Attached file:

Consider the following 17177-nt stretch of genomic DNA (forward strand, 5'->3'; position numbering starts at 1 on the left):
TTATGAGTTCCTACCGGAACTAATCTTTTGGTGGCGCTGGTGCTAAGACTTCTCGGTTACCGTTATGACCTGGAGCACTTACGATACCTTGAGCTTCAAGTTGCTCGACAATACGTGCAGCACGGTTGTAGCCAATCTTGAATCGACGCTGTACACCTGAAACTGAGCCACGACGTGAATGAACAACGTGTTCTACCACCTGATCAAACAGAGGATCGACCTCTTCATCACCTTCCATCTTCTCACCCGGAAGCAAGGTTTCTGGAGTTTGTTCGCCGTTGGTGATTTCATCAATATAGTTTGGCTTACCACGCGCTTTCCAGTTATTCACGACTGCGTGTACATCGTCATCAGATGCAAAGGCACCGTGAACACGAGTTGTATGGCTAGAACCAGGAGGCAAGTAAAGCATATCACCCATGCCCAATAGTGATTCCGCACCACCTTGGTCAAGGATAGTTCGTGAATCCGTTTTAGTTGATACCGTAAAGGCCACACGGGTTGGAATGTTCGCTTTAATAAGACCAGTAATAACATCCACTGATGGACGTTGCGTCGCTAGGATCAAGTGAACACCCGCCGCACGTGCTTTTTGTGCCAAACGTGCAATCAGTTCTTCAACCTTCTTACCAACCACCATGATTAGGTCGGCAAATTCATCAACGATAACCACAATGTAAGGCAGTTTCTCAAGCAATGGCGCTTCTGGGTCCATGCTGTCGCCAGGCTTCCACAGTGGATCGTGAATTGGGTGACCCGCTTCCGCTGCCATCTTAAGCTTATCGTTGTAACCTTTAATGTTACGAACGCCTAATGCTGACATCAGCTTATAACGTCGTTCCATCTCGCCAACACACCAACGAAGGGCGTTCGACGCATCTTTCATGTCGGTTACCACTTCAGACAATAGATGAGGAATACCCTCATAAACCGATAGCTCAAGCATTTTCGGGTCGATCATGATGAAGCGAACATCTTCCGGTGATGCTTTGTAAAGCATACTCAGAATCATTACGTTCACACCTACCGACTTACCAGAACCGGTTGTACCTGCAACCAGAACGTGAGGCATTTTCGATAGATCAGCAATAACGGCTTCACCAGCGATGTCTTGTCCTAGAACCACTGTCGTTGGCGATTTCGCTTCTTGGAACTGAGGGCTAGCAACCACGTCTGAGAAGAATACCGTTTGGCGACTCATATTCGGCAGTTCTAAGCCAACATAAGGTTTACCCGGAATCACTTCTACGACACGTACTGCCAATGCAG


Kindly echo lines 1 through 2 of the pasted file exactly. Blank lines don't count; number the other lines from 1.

Consider the following 17177-nt stretch of genomic DNA (forward strand, 5'->3'; position numbering starts at 1 on the left):
TTATGAGTTCCTACCGGAACTAATCTTTTGGTGGCGCTGGTGCTAAGACTTCTCGGTTACCGTTATGACCTGGAGCACTTACGATACCTTGAGCTTCAAGTTGCTCGACAATACGTGCAGCACGGTTGTAGCCAATCTTGAATCGACGCTGTACACCTGAAACTGAGCCACGACGTGAATGAACAACGTGTTCTACCACCTGATCAAACAGAGGATCGACCTCTTCATCACCTTCCATCTTCTCACCCGGAAGCAAGGTTTCTGGAGTTTGTTCGCCGTTGGTGATTTCATCAATATAGTTTGGCTTACCACGCGCTTTCCAGTTATTCACGACTGCGTGTACATCGTCATCAGATGCAAAGGCACCGTGAACACGAGTTGTATGGCTAGAACCAGGAGGCAAGTAAAGCATATCACCCATGCCCAATAGTGATTCCGCACCACCTTGGTCAAGGATAGTTCGTGAATCCGTTTTAGTTGATACCGTAAAGGCCACACGGGTTGGAATGTTCGCTTTAATAAGACCAGTAATAACATCCACTGATGGACGTTGCGTCGCTAGGATCAAGTGAACACCCGCCGCACGTGCTTTTTGTGCCAAACGTGCAATCAGTTCTTCAACCTTCTTACCAACCACCATGATTAGGTCGGCAAATTCATCAACGATAACCACAATGTAAGGCAGTTTCTCAAGCAATGGCGCTTCTGGGTCCATGCTGTCGCCAGGCTTCCACAGTGGATCGTGAATTGGGTGACCCGCTTCCGCTGCCATCTTAAGCTTATCGTTGTAACCTTTAATGTTACGAACGCCTAATGCTGACATCAGCTTATAACGTCGTTCCATCTCGCCAACACACCAACGAAGGGCGTTCGACGCATCTTTCATGTCGGTTACCACTTCAGACAATAGATGAGGAATACCCTCATAAACCGATAGCTCAAGCATTTTCGGGTCGATCATGATGAAGCGAACATCTTCCGGTGATGCTTTGTAAAGCATACTCAGAATCATTACGTTCACACCTACCGACTTACCAGAACCGGTTGTACCTGCAACCAGAACGTGAGGCATTTTCGATAGATCAGCAATAACGGCTTCACCAGCGATGTCTTGTCCTAGAACCACTGTCGTTGGCGATTTCGCTTCTTGGAACTGAGGGCTAGCAACCACGTCTGAGAAGAATACCGTTTGGCGACTCATATTCGGCAGTTCTAAGCCAACATAAGGTTTACCCGGAATCACTTCTACGACACGTACTGCCAATGCAG